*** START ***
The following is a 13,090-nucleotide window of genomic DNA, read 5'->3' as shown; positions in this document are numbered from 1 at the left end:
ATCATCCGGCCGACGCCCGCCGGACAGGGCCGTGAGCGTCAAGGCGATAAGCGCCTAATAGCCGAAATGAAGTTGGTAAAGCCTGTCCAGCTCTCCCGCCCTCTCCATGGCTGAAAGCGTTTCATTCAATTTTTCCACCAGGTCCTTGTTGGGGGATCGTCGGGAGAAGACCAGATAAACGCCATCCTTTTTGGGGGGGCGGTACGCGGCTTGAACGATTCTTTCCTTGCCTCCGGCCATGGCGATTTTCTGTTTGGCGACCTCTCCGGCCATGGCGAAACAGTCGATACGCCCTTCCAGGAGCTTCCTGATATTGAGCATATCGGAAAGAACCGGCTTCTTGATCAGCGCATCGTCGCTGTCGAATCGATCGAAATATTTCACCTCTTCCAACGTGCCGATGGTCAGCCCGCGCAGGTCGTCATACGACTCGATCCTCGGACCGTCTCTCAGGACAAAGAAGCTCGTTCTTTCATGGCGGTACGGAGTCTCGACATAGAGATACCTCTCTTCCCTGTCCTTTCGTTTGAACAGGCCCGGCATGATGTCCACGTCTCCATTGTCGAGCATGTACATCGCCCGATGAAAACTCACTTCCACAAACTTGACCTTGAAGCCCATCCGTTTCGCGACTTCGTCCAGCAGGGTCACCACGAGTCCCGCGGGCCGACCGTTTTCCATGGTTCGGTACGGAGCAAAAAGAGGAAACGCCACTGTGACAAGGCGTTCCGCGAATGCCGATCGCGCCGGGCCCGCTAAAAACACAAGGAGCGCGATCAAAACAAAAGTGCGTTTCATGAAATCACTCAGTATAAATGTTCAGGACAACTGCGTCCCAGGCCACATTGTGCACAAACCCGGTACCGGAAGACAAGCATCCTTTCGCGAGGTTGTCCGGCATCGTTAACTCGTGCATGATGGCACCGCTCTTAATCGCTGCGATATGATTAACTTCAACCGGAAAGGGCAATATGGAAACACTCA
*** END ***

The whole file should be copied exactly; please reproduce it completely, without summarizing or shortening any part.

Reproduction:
The following is a 13,090-nucleotide window of genomic DNA, read 5'->3' as shown; positions in this document are numbered from 1 at the left end:
ATCATCCGGCCGACGCCCGCCGGACAGGGCCGTGAGCGTCAAGGCGATAAGCGCCTAATAGCCGAAATGAAGTTGGTAAAGCCTGTCCAGCTCTCCCGCCCTCTCCATGGCTGAAAGCGTTTCATTCAATTTTTCCACCAGGTCCTTGTTGGGGGATCGTCGGGAGAAGACCAGATAAACGCCATCCTTTTTGGGGGGGCGGTACGCGGCTTGAACGATTCTTTCCTTGCCTCCGGCCATGGCGATTTTCTGTTTGGCGACCTCTCCGGCCATGGCGAAACAGTCGATACGCCCTTCCAGGAGCTTCCTGATATTGAGCATATCGGAAAGAACCGGCTTCTTGATCAGCGCATCGTCGCTGTCGAATCGATCGAAATATTTCACCTCTTCCAACGTGCCGATGGTCAGCCCGCGCAGGTCGTCATACGACTCGATCCTCGGACCGTCTCTCAGGACAAAGAAGCTCGTTCTTTCATGGCGGTACGGAGTCTCGACATAGAGATACCTCTCTTCCCTGTCCTTTCGTTTGAACAGGCCCGGCATGATGTCCACGTCTCCATTGTCGAGCATGTACATCGCCCGATGAAAACTCACTTCCACAAACTTGACCTTGAAGCCCATCCGTTTCGCGACTTCGTCCAGCAGGGTCACCACGAGTCCCGCGGGCCGACCGTTTTCCATGGTTCGGTACGGAGCAAAAAGAGGAAACGCCACTGTGACAAGGCGTTCCGCGAATGCCGATCGCGCCGGGCCCGCTAAAAACACAAGGAGCGCGATCAAAACAAAAGTGCGTTTCATGAAATCACTCAGTATAAATGTTCAGGACAACTGCGTCCCAGGCCACATTGTGCACAAACCCGGTACCGGAAGACAAGCATCCTTTCGCGAGGTTGTCCGGCATCGTTAACTCGTGCATGATGGCACCGCTCTTAATCGCTGCGATATGATTAACTTCAACCGGAAAGGGCAATATGGAAACACTCA